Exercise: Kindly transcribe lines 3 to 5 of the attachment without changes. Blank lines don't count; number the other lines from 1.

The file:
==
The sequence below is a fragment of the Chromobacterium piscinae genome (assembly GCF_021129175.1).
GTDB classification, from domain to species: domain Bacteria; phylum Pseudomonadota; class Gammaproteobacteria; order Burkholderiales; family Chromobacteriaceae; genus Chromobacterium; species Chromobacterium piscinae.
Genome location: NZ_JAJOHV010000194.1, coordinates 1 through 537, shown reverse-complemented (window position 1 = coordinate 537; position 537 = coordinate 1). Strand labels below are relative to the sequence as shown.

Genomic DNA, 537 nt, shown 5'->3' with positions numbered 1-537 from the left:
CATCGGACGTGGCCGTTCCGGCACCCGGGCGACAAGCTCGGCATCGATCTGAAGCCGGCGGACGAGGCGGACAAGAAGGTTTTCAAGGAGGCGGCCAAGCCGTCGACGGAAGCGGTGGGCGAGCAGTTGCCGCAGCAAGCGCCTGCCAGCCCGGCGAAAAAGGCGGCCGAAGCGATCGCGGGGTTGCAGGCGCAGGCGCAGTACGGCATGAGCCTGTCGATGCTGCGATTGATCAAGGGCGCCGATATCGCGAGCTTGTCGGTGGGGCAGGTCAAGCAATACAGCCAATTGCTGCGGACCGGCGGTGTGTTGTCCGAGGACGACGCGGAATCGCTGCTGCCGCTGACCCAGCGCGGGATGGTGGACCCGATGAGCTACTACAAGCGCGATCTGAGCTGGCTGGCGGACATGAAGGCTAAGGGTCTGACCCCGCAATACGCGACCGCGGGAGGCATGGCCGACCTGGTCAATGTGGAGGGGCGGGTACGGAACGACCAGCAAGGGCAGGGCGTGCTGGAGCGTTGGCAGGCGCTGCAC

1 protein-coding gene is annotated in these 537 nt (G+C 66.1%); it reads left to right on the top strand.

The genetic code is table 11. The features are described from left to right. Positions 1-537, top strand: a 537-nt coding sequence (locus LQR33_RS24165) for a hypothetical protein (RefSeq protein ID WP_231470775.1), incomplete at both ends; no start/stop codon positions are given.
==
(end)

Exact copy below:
Genome location: NZ_JAJOHV010000194.1, coordinates 1 through 537, shown reverse-complemented (window position 1 = coordinate 537; position 537 = coordinate 1). Strand labels below are relative to the sequence as shown.

Genomic DNA, 537 nt, shown 5'->3' with positions numbered 1-537 from the left:
CATCGGACGTGGCCGTTCCGGCACCCGGGCGACAAGCTCGGCATCGATCTGAAGCCGGCGGACGAGGCGGACAAGAAGGTTTTCAAGGAGGCGGCCAAGCCGTCGACGGAAGCGGTGGGCGAGCAGTTGCCGCAGCAAGCGCCTGCCAGCCCGGCGAAAAAGGCGGCCGAAGCGATCGCGGGGTTGCAGGCGCAGGCGCAGTACGGCATGAGCCTGTCGATGCTGCGATTGATCAAGGGCGCCGATATCGCGAGCTTGTCGGTGGGGCAGGTCAAGCAATACAGCCAATTGCTGCGGACCGGCGGTGTGTTGTCCGAGGACGACGCGGAATCGCTGCTGCCGCTGACCCAGCGCGGGATGGTGGACCCGATGAGCTACTACAAGCGCGATCTGAGCTGGCTGGCGGACATGAAGGCTAAGGGTCTGACCCCGCAATACGCGACCGCGGGAGGCATGGCCGACCTGGTCAATGTGGAGGGGCGGGTACGGAACGACCAGCAAGGGCAGGGCGTGCTGGAGCGTTGGCAGGCGCTGCAC